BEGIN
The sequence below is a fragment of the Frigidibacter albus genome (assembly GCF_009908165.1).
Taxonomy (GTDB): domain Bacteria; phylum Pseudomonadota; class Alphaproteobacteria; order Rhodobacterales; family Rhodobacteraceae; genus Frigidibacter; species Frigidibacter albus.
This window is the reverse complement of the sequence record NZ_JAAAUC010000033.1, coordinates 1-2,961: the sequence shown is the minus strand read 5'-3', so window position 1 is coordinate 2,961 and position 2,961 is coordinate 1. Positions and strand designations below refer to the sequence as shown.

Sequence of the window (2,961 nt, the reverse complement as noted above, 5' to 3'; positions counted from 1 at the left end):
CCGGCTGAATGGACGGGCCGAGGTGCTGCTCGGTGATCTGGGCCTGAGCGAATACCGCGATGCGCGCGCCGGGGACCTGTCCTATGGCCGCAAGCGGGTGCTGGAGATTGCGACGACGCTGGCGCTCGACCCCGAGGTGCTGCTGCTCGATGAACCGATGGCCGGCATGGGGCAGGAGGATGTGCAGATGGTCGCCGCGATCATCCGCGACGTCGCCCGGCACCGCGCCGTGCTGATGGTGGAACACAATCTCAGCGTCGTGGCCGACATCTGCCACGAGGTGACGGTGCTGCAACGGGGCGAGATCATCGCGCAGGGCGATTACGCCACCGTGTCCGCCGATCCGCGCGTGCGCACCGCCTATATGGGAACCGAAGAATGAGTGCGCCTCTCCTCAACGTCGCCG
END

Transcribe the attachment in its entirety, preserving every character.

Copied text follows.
The sequence below is a fragment of the Frigidibacter albus genome (assembly GCF_009908165.1).
Taxonomy (GTDB): domain Bacteria; phylum Pseudomonadota; class Alphaproteobacteria; order Rhodobacterales; family Rhodobacteraceae; genus Frigidibacter; species Frigidibacter albus.
This window is the reverse complement of the sequence record NZ_JAAAUC010000033.1, coordinates 1-2,961: the sequence shown is the minus strand read 5'-3', so window position 1 is coordinate 2,961 and position 2,961 is coordinate 1. Positions and strand designations below refer to the sequence as shown.

Sequence of the window (2,961 nt, the reverse complement as noted above, 5' to 3'; positions counted from 1 at the left end):
CCGGCTGAATGGACGGGCCGAGGTGCTGCTCGGTGATCTGGGCCTGAGCGAATACCGCGATGCGCGCGCCGGGGACCTGTCCTATGGCCGCAAGCGGGTGCTGGAGATTGCGACGACGCTGGCGCTCGACCCCGAGGTGCTGCTGCTCGATGAACCGATGGCCGGCATGGGGCAGGAGGATGTGCAGATGGTCGCCGCGATCATCCGCGACGTCGCCCGGCACCGCGCCGTGCTGATGGTGGAACACAATCTCAGCGTCGTGGCCGACATCTGCCACGAGGTGACGGTGCTGCAACGGGGCGAGATCATCGCGCAGGGCGATTACGCCACCGTGTCCGCCGATCCGCGCGTGCGCACCGCCTATATGGGAACCGAAGAATGAGTGCGCCTCTCCTCAACGTCGCCG